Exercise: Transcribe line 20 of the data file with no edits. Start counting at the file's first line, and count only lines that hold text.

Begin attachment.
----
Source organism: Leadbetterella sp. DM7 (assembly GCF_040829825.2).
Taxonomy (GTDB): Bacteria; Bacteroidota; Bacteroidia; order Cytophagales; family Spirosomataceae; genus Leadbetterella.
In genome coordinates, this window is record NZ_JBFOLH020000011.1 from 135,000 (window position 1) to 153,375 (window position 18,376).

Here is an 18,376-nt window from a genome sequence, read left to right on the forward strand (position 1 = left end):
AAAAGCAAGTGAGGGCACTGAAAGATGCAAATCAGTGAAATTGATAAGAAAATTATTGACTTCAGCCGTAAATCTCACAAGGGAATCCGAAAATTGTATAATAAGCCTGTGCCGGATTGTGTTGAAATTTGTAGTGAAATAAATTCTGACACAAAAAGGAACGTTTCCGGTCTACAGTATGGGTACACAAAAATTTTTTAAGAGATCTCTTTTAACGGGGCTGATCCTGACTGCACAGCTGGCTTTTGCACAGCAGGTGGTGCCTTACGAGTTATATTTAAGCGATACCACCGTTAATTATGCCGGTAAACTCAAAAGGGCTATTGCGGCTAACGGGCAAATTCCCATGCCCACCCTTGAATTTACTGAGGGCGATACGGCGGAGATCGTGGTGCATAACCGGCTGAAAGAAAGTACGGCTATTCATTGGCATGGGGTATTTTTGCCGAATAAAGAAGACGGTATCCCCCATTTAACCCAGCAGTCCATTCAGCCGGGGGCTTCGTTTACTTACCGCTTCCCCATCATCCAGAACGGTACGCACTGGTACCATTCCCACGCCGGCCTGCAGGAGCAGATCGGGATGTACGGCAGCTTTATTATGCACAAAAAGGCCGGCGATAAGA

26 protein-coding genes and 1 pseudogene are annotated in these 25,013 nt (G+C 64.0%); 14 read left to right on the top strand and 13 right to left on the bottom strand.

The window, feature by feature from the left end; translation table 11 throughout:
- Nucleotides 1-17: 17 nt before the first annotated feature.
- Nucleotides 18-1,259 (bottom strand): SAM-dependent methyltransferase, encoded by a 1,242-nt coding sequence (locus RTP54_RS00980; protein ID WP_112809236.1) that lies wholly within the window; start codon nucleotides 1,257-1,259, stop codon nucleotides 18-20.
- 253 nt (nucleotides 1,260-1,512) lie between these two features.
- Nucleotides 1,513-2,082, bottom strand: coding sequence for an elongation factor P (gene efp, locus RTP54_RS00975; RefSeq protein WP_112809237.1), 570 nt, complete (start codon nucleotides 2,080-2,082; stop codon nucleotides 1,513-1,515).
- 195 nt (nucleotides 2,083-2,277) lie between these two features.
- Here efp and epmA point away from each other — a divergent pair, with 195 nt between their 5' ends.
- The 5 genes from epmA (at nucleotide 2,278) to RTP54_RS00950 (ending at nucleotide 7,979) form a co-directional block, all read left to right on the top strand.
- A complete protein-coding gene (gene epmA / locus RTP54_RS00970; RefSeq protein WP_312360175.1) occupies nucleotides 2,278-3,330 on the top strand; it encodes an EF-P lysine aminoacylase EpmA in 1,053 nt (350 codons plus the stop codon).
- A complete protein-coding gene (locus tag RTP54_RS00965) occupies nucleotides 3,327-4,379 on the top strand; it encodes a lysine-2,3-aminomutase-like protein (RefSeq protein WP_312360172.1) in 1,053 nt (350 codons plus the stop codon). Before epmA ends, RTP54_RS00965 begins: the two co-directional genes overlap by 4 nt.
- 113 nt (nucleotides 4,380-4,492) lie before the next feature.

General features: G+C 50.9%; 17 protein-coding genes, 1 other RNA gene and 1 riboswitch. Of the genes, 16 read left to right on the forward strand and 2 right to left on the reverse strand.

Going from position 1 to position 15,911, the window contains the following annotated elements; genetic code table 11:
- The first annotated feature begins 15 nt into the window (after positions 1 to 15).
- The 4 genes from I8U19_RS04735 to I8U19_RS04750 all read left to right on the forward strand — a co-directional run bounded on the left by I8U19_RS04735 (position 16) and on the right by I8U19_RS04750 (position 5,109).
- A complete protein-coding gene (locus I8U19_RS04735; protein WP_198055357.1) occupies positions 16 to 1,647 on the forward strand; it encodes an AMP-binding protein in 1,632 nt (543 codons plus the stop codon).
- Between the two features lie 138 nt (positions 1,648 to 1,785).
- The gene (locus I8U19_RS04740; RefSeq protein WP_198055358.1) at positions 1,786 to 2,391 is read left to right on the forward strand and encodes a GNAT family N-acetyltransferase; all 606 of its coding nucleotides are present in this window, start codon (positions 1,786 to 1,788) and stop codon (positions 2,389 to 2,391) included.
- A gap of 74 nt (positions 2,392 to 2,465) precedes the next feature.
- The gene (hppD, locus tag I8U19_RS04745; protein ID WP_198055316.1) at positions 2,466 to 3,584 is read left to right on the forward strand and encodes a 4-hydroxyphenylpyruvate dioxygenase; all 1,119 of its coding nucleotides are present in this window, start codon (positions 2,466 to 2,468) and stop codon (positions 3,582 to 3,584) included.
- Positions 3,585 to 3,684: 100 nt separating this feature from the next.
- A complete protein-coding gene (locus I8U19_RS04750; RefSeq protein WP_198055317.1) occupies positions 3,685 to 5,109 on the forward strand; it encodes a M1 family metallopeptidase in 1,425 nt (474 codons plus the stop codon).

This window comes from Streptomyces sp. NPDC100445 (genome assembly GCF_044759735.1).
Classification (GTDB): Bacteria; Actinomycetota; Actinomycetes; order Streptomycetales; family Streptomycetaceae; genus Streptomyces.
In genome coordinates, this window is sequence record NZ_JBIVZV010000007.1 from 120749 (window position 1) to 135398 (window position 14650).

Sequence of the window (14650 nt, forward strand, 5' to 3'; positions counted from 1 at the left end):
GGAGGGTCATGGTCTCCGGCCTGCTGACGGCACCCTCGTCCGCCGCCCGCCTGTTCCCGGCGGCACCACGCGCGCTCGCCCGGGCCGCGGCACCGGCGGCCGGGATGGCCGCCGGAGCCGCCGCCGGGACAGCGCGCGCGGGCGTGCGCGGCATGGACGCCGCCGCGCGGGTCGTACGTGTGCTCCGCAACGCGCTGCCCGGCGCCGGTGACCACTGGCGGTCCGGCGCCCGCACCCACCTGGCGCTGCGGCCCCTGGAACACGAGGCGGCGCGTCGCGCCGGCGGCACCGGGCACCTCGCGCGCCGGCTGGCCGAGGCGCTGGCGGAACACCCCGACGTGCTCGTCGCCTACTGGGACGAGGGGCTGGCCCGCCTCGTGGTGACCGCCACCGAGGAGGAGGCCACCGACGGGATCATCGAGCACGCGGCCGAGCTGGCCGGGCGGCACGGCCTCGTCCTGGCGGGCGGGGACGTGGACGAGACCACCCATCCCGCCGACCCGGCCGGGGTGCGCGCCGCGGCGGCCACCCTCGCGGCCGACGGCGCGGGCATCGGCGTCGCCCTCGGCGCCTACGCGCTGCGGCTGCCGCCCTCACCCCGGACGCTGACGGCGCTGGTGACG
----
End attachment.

- The first annotated feature begins 15 nt into the window (after positions 1 to 15).